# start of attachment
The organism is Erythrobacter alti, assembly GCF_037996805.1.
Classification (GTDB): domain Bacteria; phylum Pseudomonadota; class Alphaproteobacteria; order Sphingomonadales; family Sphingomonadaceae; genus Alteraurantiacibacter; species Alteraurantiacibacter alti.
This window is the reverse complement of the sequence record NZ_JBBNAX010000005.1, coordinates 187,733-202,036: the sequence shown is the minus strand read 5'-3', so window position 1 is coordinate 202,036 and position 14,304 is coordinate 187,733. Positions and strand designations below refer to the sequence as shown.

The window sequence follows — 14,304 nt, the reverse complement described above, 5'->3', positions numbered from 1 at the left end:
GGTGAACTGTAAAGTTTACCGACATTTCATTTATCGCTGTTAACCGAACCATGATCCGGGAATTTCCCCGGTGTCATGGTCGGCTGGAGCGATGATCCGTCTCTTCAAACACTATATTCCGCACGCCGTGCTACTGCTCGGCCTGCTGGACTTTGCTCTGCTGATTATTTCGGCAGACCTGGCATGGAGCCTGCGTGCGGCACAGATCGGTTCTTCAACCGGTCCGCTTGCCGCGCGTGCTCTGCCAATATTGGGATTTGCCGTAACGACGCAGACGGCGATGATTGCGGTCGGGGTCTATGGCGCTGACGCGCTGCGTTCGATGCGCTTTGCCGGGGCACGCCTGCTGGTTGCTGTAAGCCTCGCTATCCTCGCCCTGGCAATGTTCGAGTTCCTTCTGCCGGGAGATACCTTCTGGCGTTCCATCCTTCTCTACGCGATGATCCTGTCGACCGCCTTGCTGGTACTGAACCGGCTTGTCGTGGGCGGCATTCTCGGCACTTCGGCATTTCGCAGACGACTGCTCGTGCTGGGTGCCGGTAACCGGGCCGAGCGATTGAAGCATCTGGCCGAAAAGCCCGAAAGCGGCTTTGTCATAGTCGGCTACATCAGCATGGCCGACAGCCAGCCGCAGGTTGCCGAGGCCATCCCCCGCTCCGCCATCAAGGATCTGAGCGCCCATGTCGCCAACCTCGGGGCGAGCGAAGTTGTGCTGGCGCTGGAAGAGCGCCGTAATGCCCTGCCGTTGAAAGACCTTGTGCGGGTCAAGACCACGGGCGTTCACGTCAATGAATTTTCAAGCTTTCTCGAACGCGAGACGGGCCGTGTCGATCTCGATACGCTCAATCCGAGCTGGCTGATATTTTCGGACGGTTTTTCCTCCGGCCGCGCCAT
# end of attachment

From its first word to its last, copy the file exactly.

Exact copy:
The organism is Erythrobacter alti, assembly GCF_037996805.1.
Classification (GTDB): domain Bacteria; phylum Pseudomonadota; class Alphaproteobacteria; order Sphingomonadales; family Sphingomonadaceae; genus Alteraurantiacibacter; species Alteraurantiacibacter alti.
This window is the reverse complement of the sequence record NZ_JBBNAX010000005.1, coordinates 187,733-202,036: the sequence shown is the minus strand read 5'-3', so window position 1 is coordinate 202,036 and position 14,304 is coordinate 187,733. Positions and strand designations below refer to the sequence as shown.

The window sequence follows — 14,304 nt, the reverse complement described above, 5'->3', positions numbered from 1 at the left end:
GGTGAACTGTAAAGTTTACCGACATTTCATTTATCGCTGTTAACCGAACCATGATCCGGGAATTTCCCCGGTGTCATGGTCGGCTGGAGCGATGATCCGTCTCTTCAAACACTATATTCCGCACGCCGTGCTACTGCTCGGCCTGCTGGACTTTGCTCTGCTGATTATTTCGGCAGACCTGGCATGGAGCCTGCGTGCGGCACAGATCGGTTCTTCAACCGGTCCGCTTGCCGCGCGTGCTCTGCCAATATTGGGATTTGCCGTAACGACGCAGACGGCGATGATTGCGGTCGGGGTCTATGGCGCTGACGCGCTGCGTTCGATGCGCTTTGCCGGGGCACGCCTGCTGGTTGCTGTAAGCCTCGCTATCCTCGCCCTGGCAATGTTCGAGTTCCTTCTGCCGGGAGATACCTTCTGGCGTTCCATCCTTCTCTACGCGATGATCCTGTCGACCGCCTTGCTGGTACTGAACCGGCTTGTCGTGGGCGGCATTCTCGGCACTTCGGCATTTCGCAGACGACTGCTCGTGCTGGGTGCCGGTAACCGGGCCGAGCGATTGAAGCATCTGGCCGAAAAGCCCGAAAGCGGCTTTGTCATAGTCGGCTACATCAGCATGGCCGACAGCCAGCCGCAGGTTGCCGAGGCCATCCCCCGCTCCGCCATCAAGGATCTGAGCGCCCATGTCGCCAACCTCGGGGCGAGCGAAGTTGTGCTGGCGCTGGAAGAGCGCCGTAATGCCCTGCCGTTGAAAGACCTTGTGCGGGTCAAGACCACGGGCGTTCACGTCAATGAATTTTCAAGCTTTCTCGAACGCGAGACGGGCCGTGTCGATCTCGATACGCTCAATCCGAGCTGGCTGATATTTTCGGACGGTTTTTCCTCCGGCCGCGCCAT